Pregnant women who get COVID vaccine pass antibodies to unborn child: study

Coronavirus

NEW YORK — Pregnant women who have gotten or are planning on getting the COVID-19 vaccine can protect their babies by passing on high levels of antibodies, according to new research from NYU Langone Health.

The study, released last week, looked at 36 newborns whose mothers received either the Pfizer or Moderna vaccine during pregnancy.

Researchers said 100% of these infants had protective antibodies at birth, proving there’s scientific power to protect two lives at once.

Senior author and researcher, Dr. Jennifer Lighter, said the antibodies cross the placenta and pass through the blood to the infants.

“This is now a bonus finding, to realize antibodies transferred to the baby. When women get vaccinated during pregnancy, they’re protecting their baby from COVID,” said Lighter.

Lighter said pregnant women who contract COVID-19 are at an increased risk of preterm delivery and intubation.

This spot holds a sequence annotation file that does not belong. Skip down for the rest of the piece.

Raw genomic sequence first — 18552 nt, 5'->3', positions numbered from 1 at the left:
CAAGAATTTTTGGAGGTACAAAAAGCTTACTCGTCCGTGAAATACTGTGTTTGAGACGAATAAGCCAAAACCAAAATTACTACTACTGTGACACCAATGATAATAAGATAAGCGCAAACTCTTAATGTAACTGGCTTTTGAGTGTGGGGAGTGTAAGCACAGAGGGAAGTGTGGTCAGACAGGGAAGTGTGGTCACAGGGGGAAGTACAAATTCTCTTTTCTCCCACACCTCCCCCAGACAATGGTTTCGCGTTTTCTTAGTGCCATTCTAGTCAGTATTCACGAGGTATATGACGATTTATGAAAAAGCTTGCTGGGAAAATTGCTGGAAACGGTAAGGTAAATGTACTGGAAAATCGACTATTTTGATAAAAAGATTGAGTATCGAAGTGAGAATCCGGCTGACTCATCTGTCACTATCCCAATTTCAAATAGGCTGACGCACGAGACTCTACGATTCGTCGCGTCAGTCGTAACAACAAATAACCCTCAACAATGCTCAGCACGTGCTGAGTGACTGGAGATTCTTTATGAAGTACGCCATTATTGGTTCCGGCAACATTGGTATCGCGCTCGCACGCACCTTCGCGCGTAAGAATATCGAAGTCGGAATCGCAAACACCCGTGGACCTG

That’s why moms like Anjali Bharati didn’t think twice about the vaccine. At 12 weeks pregnant, Bharati’s fears became a reality when she tested positive for COVID-19.

“It was the sickest I’d ever been in my life and I was terrified,” said Bharati.

As an emergency room doctor at Lenox Health Greenwich Village, her health was already at risk. Through compromised oxygen levels and high fevers, Bharati slowly recovered and waited until a vaccine was available.

“I was waiting for this vaccine because I thought ‘Gosh I would get it.’ I was first in line for it,” said Bharati. “I didn’t want to risk spreading this virus that we’re all exposed to any further along.”

Bharati wanted to keep her loved ones safe, including her unvaccinated first-born toddler and now her 5-month-old, Rai. 

Based on the study, Bharati is protecting Rai because she received the vaccine when she was still pregnant with him.

“If the way you can give them a chance to fight off this virus is by getting vaccinated yourself and passing it on to your babies, that’s the best way,” said Bharati.

Additional research is needed to determine how effective the infant antibodies are and how long protection will last.

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